Reporting that quagga mussels continue to be “major drivers and stressors” within the lake’s aquatic ecosystem, aquatic scientists assigned to the United States Environmental Protection Agency’s (USEPA) 180-foot Lake Guardian research vessel who recently completed their once every five-year survey of Lake Michigan have concluded that although the population of the exotic invasive mussels appears to have leveled off, the rapidly reproducing member of the Dreissena mussel family is becoming larger, and is occupying deeper areas of the lake’s basin. Enabled by the capacity to attach themselves to hard surfaces ranging from water intake pipes to the hulls of shipwrecks as well as to soft sediments, the filter feeding mussel, a native of the waters of Eastern Europe, now occupies more than one half of Lake Michigan’s 22, 406 square mile basin. According to scientists working aboard the vessel, the recently completed survey of the lake’s basin reaffirms that exotic invasive quagga mussels (scientific name: Dreissena bugensis) have become the dominant factor in Lake Michigan’ aquatic ecosystem.

First discovered in the Laurentian Great Lakes region in Lake St. Clair in 1988, quagga mussels represent one of two species of Dreissena mussels, the other being the now widespread zebra mussel (Dreissena polymorpha), that each entered the region via the ballast water discharges of trans-oceanic freighters navigating into the region through the St. Lawrence Seaway. Since their initial discovery over thirty years ago, quagga mussels have spread rapidly throughout Great Lakes and Mississippi River Basin states, and several other watersheds located throughout the eastern, central, and western United States, including the Colorado River, and Lake Mead, located in Nevada and Arizona. Both quagga and zebra mussels are capable of being introduced to other water bodies via microscopic larvae that are easily transported in ballast water, bilges, live wells, and other on-board equipment that holds water.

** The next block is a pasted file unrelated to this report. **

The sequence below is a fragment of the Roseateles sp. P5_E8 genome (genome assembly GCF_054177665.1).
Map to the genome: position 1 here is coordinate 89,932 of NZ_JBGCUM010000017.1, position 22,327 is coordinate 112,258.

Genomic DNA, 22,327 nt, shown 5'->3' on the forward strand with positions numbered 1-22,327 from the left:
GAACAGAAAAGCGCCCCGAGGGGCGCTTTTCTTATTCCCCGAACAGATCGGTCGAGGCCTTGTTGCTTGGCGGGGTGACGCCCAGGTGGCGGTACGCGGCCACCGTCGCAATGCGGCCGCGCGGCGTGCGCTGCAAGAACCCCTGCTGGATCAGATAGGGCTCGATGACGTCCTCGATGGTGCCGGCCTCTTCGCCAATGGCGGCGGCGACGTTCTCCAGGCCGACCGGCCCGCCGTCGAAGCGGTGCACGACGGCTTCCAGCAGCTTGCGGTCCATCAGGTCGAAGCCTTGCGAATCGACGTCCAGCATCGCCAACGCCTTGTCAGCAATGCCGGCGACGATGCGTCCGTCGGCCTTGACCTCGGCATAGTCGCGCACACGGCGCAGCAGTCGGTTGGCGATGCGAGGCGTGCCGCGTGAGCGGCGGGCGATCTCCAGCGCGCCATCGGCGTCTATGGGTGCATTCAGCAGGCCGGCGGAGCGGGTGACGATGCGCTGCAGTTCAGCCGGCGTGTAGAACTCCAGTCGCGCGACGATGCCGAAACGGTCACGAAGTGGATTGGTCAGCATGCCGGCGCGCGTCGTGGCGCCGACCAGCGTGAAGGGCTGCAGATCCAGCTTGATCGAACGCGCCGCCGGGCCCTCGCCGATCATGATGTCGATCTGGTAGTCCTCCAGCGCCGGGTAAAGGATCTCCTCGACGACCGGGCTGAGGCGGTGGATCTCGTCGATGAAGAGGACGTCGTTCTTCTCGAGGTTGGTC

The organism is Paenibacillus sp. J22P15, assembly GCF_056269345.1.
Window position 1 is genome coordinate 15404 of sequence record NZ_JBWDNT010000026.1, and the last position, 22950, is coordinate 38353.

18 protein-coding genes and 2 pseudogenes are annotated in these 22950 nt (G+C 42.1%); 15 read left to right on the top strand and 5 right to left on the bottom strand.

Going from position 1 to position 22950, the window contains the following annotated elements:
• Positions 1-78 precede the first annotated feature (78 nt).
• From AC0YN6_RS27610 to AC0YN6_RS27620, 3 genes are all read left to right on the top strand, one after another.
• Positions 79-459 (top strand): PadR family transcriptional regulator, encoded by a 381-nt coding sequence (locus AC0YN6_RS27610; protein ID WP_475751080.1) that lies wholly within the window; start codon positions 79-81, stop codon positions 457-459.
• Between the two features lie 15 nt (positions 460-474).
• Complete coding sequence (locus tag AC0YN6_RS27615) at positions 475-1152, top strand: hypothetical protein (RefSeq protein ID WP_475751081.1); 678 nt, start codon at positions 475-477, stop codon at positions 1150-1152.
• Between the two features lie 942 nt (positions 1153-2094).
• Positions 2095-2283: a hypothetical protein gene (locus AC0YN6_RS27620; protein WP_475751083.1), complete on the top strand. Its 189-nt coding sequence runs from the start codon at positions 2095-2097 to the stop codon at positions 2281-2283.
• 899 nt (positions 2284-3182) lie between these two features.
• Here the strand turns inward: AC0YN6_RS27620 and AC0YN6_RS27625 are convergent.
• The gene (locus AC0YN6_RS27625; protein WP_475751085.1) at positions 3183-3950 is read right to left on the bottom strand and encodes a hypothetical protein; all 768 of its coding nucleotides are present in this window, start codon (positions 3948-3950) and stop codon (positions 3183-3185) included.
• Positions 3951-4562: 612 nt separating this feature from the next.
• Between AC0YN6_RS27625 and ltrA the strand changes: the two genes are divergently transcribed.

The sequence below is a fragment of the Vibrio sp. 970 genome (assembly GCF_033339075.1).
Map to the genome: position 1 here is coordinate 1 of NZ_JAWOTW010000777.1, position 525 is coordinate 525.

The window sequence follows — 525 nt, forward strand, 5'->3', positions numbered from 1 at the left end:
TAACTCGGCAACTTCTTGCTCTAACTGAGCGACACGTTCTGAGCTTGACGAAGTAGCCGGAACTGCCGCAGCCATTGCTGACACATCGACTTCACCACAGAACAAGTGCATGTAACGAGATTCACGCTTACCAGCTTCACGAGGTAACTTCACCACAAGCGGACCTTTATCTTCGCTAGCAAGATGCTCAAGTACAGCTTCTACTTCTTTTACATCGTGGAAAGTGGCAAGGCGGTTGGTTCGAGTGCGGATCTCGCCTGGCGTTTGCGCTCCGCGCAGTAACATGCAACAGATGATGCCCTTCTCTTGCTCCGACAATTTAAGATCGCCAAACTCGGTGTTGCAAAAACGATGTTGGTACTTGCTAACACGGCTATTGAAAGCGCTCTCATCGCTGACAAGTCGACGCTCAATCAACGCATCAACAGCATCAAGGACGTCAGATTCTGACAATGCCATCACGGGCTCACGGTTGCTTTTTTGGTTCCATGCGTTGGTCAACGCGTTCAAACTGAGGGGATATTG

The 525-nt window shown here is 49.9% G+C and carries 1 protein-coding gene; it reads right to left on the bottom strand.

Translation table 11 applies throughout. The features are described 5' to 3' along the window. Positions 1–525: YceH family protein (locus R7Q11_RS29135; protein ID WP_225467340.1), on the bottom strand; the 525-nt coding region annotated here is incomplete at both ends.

Although quagga mussels are capable of tolerating salinities of up to five parts per thousand, they have evolved to prefer the calcium carbonate rich freshwaters found in all of the Laurentian Great Lakes except Lake Superior. Unlike zebra mussels that prefer water temperatures ranging from 68° to 77° F (20° to 25° C), quagga mussels have evolved to prefer significantly cooler water temperatures ranging from 59° to 68° F (15° to 20° C). It is also known that water temperatures of 82° F (28°C), or greater begin to produce high mortality rates in quagga mussels. In contrast to zebra mussels that are more likely to be found thriving in near shore shallow water areas hosting higher water temperatures, quagga mussels are more likely to be found occupying off shore areas of the basin hosting water depths of up to 500 feet (152 meters), and inherently colder water temperatures.